Governor Beshear announced another $11,746,999 in awards from the Eastern Kentucky SAFE Fund to communities and public entities to support recovery efforts in counties impacted by the July floods. Payments going out this week include:
- $3.2 million to the Knott County Board of Education to ease the district’s strained fiscal liquidity
- $906,203 to the Knott County Fiscal Court to cover the required match of FEMA projects and to an employee floodplain planner
- $226,160 to the Knott County Water and Sewer District for its required FEMA project match
- Over $6.2 million to the Letcher County Board of Education to ease the district’s strained fiscal liquidity
- Over $1.1 million to the Letcher County Fiscal Court for required FEMA project match of $31,531 to the Letcher County Water and Sewer District to obtain engineering and surveying services.
Governor Beshear also announced more awards from the Western Kentucky SAFE Fund, including:
- $550,000 to the city of Bowling Green to restore its greenspace
- $65,500 to the Princeton Water and Wastewater System for the restoration of underground service lines
Governor Beshear said recent rainfall provided enough moisture to help extinguish or control all wildfires from last week. The Division of Forestry installed fire safety breaks to prevent the fires from growing again. As of Thursday morning, Kentucky has had 369 fires, with 29,155 acres burned during the fire season.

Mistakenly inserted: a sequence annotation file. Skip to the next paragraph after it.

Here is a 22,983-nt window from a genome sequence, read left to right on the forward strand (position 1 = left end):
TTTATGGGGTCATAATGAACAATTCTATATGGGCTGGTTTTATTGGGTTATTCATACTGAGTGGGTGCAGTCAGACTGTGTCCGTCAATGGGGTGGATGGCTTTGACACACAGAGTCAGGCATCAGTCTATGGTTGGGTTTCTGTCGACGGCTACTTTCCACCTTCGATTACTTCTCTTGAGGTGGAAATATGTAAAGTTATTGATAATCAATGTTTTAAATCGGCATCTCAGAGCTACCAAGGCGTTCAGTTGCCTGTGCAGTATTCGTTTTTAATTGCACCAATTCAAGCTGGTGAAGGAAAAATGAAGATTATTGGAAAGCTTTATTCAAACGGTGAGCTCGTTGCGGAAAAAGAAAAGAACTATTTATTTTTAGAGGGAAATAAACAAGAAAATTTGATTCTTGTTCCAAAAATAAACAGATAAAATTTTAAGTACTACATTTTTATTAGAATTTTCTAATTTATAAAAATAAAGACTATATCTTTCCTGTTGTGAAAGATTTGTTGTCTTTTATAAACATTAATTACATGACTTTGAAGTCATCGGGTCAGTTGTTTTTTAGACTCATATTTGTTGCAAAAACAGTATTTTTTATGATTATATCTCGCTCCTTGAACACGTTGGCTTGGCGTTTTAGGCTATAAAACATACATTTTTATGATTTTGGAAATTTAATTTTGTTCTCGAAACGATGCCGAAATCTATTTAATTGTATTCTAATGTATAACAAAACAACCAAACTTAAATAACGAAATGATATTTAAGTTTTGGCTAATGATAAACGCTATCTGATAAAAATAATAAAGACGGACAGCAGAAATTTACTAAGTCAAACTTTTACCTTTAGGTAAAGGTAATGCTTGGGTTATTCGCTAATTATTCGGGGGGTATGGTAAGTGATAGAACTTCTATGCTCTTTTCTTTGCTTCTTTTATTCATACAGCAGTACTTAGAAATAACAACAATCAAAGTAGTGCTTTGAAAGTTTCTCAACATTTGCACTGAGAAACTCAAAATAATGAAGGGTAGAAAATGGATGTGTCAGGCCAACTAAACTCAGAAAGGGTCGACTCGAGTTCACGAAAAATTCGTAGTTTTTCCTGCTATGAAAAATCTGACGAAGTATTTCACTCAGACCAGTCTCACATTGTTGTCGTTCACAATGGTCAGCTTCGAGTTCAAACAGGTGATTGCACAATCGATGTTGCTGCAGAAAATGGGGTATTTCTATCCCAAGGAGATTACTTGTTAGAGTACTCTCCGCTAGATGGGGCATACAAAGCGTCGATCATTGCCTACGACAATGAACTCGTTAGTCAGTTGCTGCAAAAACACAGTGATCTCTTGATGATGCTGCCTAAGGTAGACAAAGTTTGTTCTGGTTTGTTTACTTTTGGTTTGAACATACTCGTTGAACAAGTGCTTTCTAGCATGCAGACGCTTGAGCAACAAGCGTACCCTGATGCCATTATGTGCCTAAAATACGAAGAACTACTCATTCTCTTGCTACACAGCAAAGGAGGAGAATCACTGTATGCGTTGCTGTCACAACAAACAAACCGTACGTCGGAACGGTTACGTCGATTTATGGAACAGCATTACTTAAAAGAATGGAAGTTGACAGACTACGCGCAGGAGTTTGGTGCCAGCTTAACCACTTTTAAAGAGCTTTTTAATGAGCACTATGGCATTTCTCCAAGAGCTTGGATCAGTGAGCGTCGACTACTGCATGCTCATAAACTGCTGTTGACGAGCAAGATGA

The governor thanked those working to put out the fires, including five state forestry agencies from Virginia, South Carolina, Mississippi, Pennsylvania and Texas that sent crews to assist. He also thanked the volunteer firefighters from Daniel Boone national Forest and conservation officers from the Kentucky Department for Fish and Wildlife Resources.
The governor updated Kentuckians on influenza, respiratory syncytial virus (RSV), COVID-19 and monkeypox in the commonwealth.
Beshear said influenza is spreading widely in Kentucky at this time. One influenza death has been reported for Kentucky’s current 2022-2023 influenza season. The flu vaccine has been updated this year and is expected to perform well against the circulating strain.
RSV, a common respiratory virus that causes mild cold-like symptoms, has increased in the United States, and outbreaks of the virus have occurred in Kentucky daycares and preschools. RSV can be serious, especially for infants and older adults.
A total of 80 cases of monkeypox have been reported in Kentucky from 18 different counties. More than 6,400 doses of the monkeypox vaccine have been administered in Kentucky.
Team Kentucky All-Stars
The governor named the Bourbon County High School Marching Band and their band director, Michael Stone, this week’s Team Kentucky All-Stars. The Bourbon County Marching Band was selected to perform in the 2022 Macy’s Thanksgiving Day Parade.
“We couldn’t be more proud or more honored to have the Marching Colonels represent Kentucky,” Gov. Beshear said. “Be sure to tune into the parade on Thanksgiving Day so you can cheer on our very own Bourbon County Marching Colonels!”
Governor Beshear also named Pulitzer Prize-winning journalist Deborah Yetter this week’s Team Kentucky All-Star. Yetter, who focused on reporting abuse, neglect and children’s welfare in Kentucky, announced that she had completed her final day on the job at the Courier-Journal after 40 years in the industry. In April, Yetter was inducted into the Kentucky Journalism Hall of Fame for her work and loyalty to the people of the commonwealth.
“Through her 40 years of work and her tireless efforts to keep our people informed, Debby truly made progress to achieve a better Kentucky,” Gov. Beshear said. “She has made an immeasurable impact – not just in journalism, but on the people of this commonwealth.”